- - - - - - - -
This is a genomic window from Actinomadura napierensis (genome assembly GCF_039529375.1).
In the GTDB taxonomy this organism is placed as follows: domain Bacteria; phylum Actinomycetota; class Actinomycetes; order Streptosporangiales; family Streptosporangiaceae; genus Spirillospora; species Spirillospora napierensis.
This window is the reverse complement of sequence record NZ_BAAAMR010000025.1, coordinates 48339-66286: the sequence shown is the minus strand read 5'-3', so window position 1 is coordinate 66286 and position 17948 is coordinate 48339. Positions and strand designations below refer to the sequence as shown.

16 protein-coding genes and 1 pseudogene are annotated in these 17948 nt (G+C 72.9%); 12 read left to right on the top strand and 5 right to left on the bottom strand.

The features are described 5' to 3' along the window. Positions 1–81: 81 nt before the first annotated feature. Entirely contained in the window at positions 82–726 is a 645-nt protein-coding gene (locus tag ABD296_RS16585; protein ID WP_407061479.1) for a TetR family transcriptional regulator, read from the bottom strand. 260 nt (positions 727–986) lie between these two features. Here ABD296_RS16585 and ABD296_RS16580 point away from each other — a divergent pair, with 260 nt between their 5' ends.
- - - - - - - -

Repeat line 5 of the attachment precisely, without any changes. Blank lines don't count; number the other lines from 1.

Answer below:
The features are described 5' to 3' along the window. Positions 1–81: 81 nt before the first annotated feature. Entirely contained in the window at positions 82–726 is a 645-nt protein-coding gene (locus tag ABD296_RS16585; protein ID WP_407061479.1) for a TetR family transcriptional regulator, read from the bottom strand. 260 nt (positions 727–986) lie between these two features. Here ABD296_RS16585 and ABD296_RS16580 point away from each other — a divergent pair, with 260 nt between their 5' ends.